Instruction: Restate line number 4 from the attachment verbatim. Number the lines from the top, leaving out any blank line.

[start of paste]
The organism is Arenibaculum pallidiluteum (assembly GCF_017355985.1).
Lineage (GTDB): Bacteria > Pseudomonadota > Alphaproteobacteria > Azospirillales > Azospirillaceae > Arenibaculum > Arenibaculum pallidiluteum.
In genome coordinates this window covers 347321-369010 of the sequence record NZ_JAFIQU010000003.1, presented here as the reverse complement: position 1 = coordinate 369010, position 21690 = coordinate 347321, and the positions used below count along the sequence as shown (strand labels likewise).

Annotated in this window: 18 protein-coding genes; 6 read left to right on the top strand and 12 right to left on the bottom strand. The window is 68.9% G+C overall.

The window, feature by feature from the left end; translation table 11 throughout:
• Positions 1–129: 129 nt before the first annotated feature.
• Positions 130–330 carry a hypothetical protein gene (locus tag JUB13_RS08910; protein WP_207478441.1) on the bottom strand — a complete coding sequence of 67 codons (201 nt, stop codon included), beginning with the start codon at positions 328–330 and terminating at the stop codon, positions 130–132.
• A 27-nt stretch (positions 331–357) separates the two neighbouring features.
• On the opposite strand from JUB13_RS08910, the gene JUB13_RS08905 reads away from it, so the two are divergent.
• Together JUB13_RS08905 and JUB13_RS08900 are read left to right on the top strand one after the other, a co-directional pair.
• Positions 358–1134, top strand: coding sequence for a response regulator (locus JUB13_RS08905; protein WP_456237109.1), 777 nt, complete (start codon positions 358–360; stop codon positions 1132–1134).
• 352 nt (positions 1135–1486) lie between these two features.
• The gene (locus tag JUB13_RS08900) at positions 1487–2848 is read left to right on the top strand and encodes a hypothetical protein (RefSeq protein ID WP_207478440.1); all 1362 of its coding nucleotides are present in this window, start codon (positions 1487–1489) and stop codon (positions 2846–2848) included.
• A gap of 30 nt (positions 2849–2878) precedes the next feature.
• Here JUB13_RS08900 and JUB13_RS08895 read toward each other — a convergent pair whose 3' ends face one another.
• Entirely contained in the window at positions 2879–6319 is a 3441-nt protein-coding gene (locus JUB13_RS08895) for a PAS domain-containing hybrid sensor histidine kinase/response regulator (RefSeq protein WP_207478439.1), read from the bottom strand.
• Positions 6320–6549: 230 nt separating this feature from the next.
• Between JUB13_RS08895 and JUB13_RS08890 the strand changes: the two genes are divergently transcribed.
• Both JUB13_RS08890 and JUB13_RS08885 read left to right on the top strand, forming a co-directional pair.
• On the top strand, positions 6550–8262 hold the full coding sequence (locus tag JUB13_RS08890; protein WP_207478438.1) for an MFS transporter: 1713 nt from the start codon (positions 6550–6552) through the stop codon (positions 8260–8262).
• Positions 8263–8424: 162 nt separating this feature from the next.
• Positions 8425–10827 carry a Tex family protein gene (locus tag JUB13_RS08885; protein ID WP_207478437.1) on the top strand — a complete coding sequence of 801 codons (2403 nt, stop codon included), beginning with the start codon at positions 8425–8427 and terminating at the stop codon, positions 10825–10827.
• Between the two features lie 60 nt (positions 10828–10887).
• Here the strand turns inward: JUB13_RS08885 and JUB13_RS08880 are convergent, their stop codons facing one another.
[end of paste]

Annotated in this window: 18 protein-coding genes; 6 read left to right on the top strand and 12 right to left on the bottom strand. The window is 68.9% G+C overall.